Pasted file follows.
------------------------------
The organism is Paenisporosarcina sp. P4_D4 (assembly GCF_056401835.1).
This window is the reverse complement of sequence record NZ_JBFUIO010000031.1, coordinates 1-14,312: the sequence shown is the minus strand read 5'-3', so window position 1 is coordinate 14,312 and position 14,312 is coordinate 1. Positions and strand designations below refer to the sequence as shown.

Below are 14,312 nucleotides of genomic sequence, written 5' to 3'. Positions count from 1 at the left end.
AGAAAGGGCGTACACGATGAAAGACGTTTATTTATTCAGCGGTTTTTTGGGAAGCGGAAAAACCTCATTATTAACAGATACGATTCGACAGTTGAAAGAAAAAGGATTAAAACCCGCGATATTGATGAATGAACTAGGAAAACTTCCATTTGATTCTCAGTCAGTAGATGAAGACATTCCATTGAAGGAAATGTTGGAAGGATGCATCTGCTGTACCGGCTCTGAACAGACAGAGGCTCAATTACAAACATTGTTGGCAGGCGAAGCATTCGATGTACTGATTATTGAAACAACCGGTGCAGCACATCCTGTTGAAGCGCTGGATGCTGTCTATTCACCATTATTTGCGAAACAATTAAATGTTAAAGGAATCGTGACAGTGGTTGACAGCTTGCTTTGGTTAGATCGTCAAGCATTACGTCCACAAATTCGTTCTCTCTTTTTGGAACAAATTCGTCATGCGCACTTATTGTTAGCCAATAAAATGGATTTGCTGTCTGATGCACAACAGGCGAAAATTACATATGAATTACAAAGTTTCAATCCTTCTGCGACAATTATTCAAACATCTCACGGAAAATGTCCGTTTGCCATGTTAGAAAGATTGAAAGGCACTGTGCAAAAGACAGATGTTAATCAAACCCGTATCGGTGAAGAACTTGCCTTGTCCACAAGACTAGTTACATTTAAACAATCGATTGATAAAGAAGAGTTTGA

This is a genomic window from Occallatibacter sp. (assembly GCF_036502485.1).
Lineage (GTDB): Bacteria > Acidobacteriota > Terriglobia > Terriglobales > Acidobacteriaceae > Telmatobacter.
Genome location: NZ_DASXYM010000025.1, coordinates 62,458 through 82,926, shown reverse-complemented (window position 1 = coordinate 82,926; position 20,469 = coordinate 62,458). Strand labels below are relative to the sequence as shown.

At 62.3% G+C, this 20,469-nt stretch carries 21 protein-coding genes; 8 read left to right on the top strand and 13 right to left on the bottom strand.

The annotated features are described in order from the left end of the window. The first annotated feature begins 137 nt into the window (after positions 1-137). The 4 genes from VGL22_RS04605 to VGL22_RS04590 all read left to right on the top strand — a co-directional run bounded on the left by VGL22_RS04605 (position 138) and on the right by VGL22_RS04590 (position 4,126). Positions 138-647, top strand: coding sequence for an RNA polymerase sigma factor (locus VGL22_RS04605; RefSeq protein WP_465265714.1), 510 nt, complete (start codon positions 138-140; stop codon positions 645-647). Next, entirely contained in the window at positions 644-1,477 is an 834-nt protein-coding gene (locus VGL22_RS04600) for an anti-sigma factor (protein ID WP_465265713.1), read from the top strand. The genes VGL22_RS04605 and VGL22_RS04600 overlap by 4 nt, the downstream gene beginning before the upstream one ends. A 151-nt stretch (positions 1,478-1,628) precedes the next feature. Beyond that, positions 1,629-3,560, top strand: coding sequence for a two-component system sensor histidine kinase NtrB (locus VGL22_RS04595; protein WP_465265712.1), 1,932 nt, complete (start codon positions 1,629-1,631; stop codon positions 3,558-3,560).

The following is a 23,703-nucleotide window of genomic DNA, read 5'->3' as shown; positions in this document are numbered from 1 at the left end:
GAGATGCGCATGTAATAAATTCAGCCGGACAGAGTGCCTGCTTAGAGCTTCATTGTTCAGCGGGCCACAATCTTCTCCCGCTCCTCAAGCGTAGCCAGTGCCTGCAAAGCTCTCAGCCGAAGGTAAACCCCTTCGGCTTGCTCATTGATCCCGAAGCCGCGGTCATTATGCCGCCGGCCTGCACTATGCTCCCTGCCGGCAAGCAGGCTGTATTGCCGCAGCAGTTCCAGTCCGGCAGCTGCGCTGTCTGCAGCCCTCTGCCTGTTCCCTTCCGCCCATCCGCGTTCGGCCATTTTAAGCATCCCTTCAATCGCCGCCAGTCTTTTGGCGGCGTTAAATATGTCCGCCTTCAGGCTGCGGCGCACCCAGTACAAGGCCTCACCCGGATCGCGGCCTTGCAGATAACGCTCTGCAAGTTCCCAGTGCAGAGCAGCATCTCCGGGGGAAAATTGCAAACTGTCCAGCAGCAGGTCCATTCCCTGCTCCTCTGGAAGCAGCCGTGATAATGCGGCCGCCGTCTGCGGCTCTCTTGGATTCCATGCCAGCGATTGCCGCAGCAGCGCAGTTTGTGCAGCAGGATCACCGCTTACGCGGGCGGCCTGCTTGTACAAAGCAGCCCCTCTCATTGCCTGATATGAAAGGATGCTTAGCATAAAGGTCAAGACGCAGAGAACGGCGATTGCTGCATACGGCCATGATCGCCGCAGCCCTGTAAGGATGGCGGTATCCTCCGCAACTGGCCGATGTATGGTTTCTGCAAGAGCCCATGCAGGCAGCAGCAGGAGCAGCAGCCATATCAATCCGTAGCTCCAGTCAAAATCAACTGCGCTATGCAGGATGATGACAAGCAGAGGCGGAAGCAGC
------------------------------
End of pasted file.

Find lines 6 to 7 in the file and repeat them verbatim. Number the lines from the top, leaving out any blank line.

Lineage (GTDB): Bacteria > Acidobacteriota > Terriglobia > Terriglobales > Acidobacteriaceae > Telmatobacter.
Genome location: NZ_DASXYM010000025.1, coordinates 62,458 through 82,926, shown reverse-complemented (window position 1 = coordinate 82,926; position 20,469 = coordinate 62,458). Strand labels below are relative to the sequence as shown.